It is understood Russian athletes were among these latest failures from both Beijing and London. Following the first wave of retests, Russia admitted that eight of its athletes from London 2012 were implicated.

So far the IOC has re-analysed more than 1,200 samples from the previous two summer Games, with the emphasis on past medal winners.

Amir Khan is also among those calling for a blanket ban on RussiaDavid Davies/PA

The IOC noted, however, that the Beijing findings were provisional, which can be reversed on closer examination. Two provisional positives from the first wave of Beijing tests announced in May were ultimately not deemed conclusive.

The IOC president Thomas Bach said in a statement: “The new re- analysis once again shows the commitment of the IOC in the fight against doping.”

“All athletes found to have infringed the anti-doping rules will be banned from competing [in Rio].”

Two more waves of re-analysis will be carried out during and after the Games in Brazil. Two reports from the World Anti-Doping Agency have detailed state-run drug cheating by Russia, affecting at least 30 sports. Fourteen national anti-doping agencies, including the United States, Canada and Germany have also sent a joint letter to Bach urging him to exclude Russia from Rio. Russia is making last-ditch attempts to avoid a ban, including sending a plea from the former Soviet Union premier Mikhail Gorbachev to Bach.

Russia’s president Vladimir Putin also announced that a new anti-doping commission will be created for the country. He proposed 81-year-old Vitaly Smirnov, an honorary member of the IOC, to lead the panel.

Smirnov, who once served as the Soviet Union’s deputy sports minister and helped to organise the 1980 Olympics in Moscow, was among five IOC members given a “serious warning” in 1999 for their role in the Salt Lake City bid scandal. Gorbachev’s letter to the IOC said that a collective sanction was “unacceptable,” adding: “I am worried and deeply upset by the possibility that in the case of a ban on Russian athletes competing in the Olympics, the innocent will be punished along with the guilty.”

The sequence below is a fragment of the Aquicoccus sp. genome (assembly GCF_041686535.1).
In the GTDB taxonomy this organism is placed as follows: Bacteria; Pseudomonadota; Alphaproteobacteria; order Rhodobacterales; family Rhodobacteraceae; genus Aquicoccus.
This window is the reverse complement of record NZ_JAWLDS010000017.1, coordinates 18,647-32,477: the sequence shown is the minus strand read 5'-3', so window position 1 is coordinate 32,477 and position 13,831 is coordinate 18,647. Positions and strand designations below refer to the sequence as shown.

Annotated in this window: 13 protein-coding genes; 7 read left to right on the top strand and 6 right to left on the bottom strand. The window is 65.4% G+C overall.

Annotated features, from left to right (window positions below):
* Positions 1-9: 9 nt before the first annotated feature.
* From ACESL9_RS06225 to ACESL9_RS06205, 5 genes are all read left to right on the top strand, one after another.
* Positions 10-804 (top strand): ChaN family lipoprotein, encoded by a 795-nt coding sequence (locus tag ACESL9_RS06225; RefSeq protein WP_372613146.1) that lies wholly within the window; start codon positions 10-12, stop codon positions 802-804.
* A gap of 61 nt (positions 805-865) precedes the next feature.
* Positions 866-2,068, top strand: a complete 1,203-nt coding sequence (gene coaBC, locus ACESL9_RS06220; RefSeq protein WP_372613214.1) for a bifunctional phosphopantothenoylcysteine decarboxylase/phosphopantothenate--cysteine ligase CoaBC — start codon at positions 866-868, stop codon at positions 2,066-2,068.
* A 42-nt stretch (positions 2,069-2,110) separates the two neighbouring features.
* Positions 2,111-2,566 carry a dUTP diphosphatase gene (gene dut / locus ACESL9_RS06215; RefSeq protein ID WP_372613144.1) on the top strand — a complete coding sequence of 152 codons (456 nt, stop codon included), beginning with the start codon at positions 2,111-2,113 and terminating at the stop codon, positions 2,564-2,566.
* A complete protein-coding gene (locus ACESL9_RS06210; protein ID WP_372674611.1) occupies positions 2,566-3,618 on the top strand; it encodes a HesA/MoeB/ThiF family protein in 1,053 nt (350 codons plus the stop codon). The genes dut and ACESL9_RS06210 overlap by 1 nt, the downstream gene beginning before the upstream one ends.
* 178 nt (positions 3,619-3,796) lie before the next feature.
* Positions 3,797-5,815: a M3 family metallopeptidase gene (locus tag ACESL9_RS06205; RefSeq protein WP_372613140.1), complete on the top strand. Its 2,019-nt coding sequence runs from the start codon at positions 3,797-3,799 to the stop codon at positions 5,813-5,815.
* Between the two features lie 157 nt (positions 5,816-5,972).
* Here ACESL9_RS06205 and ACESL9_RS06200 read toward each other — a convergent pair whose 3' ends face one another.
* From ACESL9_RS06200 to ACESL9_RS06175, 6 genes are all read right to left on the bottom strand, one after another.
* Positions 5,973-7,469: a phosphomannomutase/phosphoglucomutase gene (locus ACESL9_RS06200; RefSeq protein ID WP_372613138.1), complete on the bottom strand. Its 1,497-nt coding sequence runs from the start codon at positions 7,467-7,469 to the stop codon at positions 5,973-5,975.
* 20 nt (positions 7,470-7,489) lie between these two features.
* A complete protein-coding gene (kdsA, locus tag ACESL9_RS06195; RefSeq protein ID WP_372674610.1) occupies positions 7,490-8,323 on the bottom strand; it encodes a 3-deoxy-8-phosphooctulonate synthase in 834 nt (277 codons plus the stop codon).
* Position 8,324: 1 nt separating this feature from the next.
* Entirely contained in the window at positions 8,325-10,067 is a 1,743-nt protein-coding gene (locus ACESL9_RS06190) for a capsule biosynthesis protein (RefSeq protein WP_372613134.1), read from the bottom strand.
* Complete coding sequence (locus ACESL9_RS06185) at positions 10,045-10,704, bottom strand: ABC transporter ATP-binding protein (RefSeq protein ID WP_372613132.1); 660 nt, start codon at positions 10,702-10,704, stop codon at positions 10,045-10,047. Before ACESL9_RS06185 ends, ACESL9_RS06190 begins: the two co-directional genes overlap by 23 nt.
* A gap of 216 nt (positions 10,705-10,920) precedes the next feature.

The Times’ letter to the IOC

To the executive board of the International Olympic Committee,

We ask that you ban the entire Russian team from the Rio 2016 Olympics. It is time to take a stand against the institutionalised doping that would otherwise pollute the Games.

Now is not a time for half measures. It is a time to stand up to cheats and uphold the reputation of the greatest sporting show on earth.

The list of signatories

Baroness Grey-Thompson (Eleven-time Paralympic wheelchair racing champion)
Rebecca Adlington (Double Olympic swimming champion
Andrew Triggs Hodge (Double Olympic rowing champion)
Sally Gunnell (Olympic hurdles champion)
Tessa Sanderson (Olympic javelin champion)
Katherine Grainger (Olympic rowing champion)
Lynn Davies (Olympic long jump champion)
James DeGale and Luke Campbell (Olympic boxing champions)
Jared Tallent (Olympic walking champion)
Mark Hunter (Olympic rowing champion)
UK Athletics
Amir Khan (Olympic silver medallist)
David Bedford (Former 10,000m world record holder)
Roland Schoeman (Olympic swimming gold medallist)
Sharron Davies (Olympic swimming silver medallist)
Gabby Logan (TV presenter and former gymnast)
Richard Whitehead (London 2012 para-athletics gold medallist)
Jon-Allan Butterworth (London 2012 para-cycling silver medallist)
Fran Halsall (Olympic swimmer)
Vicky Thornley, Peter Chambers, Alan Campbell, John Collins and Jono Clegg (Olympic rowers)
Lawrence Clarke (Olympic hurdler
Brendan Foster (Olympic 10,000m bronze medallist)
Richard Caborn (Former minister for sport)
Tessa Jowell (Former Olympics minister)
Jenny Meadows, Lisa Dobriskey, Goldie Sayers (British athletics Olympians)
Lord Moynihan (Former British Olympic Association chairman, Olympic rower and sports minister)
Kell Brook, Tony Bellew, Ricky Burns, Anthony Crolla, Jamie McDonnell (Boxing world champions)
Andrew Steele (Former British sprinter)
Alastair Campbell (Former government director of communications)
Graeme Le Saux (Former England international footballer)
Anne Keothavong (Former British No 1 tennis player)
Graham Wardell (Former Scotland swimming coach)
Margaret Kelly (Olympic swimming silver medallist)
June Croft (Olympic swimming silver medallist)
Brian Brinkley and Rob Woodhouse (Olympic swimming bronze medallists)
Ben Hawes (Three-times hockey Olympian and chair of BOA athletes’ commission)
Gaynor Willis and Ricky Burrell (Olympic swimmers)
World Swimming Coaches Association
American Swimming Coaches Association
Canadian Swimming Coaches & Teachers Association
Australian Swimming Coaches & Teachers Association

John Amaechi (Former British basketball player)
Jade Lally (Olympic discus thrower)
Guy Davis (British Swimming)
Amanda Loots (South African swimmer)
Alex Coci (Romanian swimmer)
David Arluck (American sports strategist)
Diana Sutherland Nash, Gareth Sykes, Leigh Atkinson, Nuala Muir-Cochrane, Matthew Bowe (Former British swimmers)
Simon Mason (Three-time Olympic hockey player)
Tim Farron (Leader of the Liberal Democrats)
Jack Straw (Former home secretary)
Clive Efford (Shadow sports minister)
Chris Bryant (Former shadow Commons leader)
Dr Christian Jessen (Doctor and presenter of series including Embarrassing Bodies)
Peter Tatchell (Human rights campaigner)
Adam Pengilly (IOC member)